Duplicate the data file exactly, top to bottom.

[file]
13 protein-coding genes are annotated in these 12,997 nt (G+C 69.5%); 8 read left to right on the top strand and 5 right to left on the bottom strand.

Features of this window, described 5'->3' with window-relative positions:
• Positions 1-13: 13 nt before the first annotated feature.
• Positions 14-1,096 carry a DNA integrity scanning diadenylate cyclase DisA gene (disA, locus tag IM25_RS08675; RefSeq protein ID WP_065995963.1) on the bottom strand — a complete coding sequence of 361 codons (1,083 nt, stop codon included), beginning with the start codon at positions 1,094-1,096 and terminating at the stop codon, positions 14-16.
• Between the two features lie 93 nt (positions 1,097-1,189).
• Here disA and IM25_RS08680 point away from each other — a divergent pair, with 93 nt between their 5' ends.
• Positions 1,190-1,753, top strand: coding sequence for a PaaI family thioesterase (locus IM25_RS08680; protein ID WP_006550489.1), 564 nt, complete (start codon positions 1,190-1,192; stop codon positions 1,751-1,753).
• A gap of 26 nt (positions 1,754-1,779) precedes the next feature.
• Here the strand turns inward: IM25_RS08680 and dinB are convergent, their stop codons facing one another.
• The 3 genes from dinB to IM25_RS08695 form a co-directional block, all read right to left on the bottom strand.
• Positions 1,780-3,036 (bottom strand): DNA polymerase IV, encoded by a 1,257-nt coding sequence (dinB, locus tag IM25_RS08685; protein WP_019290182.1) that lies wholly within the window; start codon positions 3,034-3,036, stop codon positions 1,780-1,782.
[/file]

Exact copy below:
13 protein-coding genes are annotated in these 12,997 nt (G+C 69.5%); 8 read left to right on the top strand and 5 right to left on the bottom strand.

Features of this window, described 5'->3' with window-relative positions:
• Positions 1-13: 13 nt before the first annotated feature.
• Positions 14-1,096 carry a DNA integrity scanning diadenylate cyclase DisA gene (disA, locus tag IM25_RS08675; RefSeq protein ID WP_065995963.1) on the bottom strand — a complete coding sequence of 361 codons (1,083 nt, stop codon included), beginning with the start codon at positions 1,094-1,096 and terminating at the stop codon, positions 14-16.
• Between the two features lie 93 nt (positions 1,097-1,189).
• Here disA and IM25_RS08680 point away from each other — a divergent pair, with 93 nt between their 5' ends.
• Positions 1,190-1,753, top strand: coding sequence for a PaaI family thioesterase (locus IM25_RS08680; protein ID WP_006550489.1), 564 nt, complete (start codon positions 1,190-1,192; stop codon positions 1,751-1,753).
• A gap of 26 nt (positions 1,754-1,779) precedes the next feature.
• Here the strand turns inward: IM25_RS08680 and dinB are convergent, their stop codons facing one another.
• The 3 genes from dinB to IM25_RS08695 form a co-directional block, all read right to left on the bottom strand.
• Positions 1,780-3,036 (bottom strand): DNA polymerase IV, encoded by a 1,257-nt coding sequence (dinB, locus tag IM25_RS08685; protein WP_019290182.1) that lies wholly within the window; start codon positions 3,034-3,036, stop codon positions 1,780-1,782.